Suicide Prevention

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During our survey, the surveyors cited Standard B-05 Suicide Prevention and Intervention compliance indicator 2 as noncompliant. We provide nonacute suicide monitoring at precise 15-minute intervals. Is that not the correct practice?

The compliance indicator specifically states that “nonacutely suicidal inmates are monitored by facility staff at unpredictable intervals with no more than 15 minutes between checks.” Surveyors review monitoring logs to ensure monitoring times are staggered and unpredictable and that the monitoring does not go beyond 15 minutes. Your facility is out of compliance because you are monitoring nonacutely suicidal inmates precisely every 15 minutes. Monitoring at precise intervals allows the inmate to understand the pattern of checks, which is why the standard supports unpredictable and staggered times not to exceed 15 minutes. For additional information regarding suicide prevention and intervention, please see the discussion section for B-05 in the jail standards book. 
— From CorrectCare Volume 35, Issue 1, Spring 2021

 
 

We perform 15-minute checks on our potentially suicidal inmates. Is this practice in compliance with the G-05 Suicide Prevention Program standard?

Nonacutely suicidal (potentially or inactive) inmates are those who express current suicidal ideation and/or have a recent prior history of self-destructive behavior. These inmates should be monitored on an unpredictable schedule with no more than 15 minutes between checks (e.g., 5, 10, 7 minutes).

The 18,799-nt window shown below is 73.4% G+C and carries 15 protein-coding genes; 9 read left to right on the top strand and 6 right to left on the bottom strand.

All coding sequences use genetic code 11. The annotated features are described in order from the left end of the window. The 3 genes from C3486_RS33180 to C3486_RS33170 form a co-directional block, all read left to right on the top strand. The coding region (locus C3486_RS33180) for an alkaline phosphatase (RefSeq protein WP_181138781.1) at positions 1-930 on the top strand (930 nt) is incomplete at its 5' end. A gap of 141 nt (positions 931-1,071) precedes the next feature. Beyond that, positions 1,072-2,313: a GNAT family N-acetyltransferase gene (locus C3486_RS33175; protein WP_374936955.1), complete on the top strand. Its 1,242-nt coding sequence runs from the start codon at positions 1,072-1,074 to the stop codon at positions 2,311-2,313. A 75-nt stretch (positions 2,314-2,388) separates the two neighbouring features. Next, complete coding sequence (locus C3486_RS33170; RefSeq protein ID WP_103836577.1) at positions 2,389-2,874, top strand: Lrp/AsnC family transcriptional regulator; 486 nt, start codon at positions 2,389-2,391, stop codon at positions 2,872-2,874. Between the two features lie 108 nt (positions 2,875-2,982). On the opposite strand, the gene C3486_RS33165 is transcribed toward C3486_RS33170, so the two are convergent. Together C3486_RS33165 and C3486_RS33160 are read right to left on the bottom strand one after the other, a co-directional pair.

To answer your question, we would need clarification on a couple of points: what you mean by “15-minute checks” and who completes the checks. If the observation is occurring regularly every 15 minutes, this is not in compliance with the standard. The idea is to check on the nonacutely suicidal inmate at irregular, unpredictable intervals, with no more than 15 minutes in between each check (see compliance indicator #1d). If the nonacutely suicidal inmate is placed in isolation, then constant observation is required. In addition, the monitoring must be done by staff.

Other supervision aids (e.g., closed circuit television, inmate companions or watchers) can be used to supplement but never substitute for staff monitoring.

— From CorrectCare Volume 32, Issue 2, Spring 2017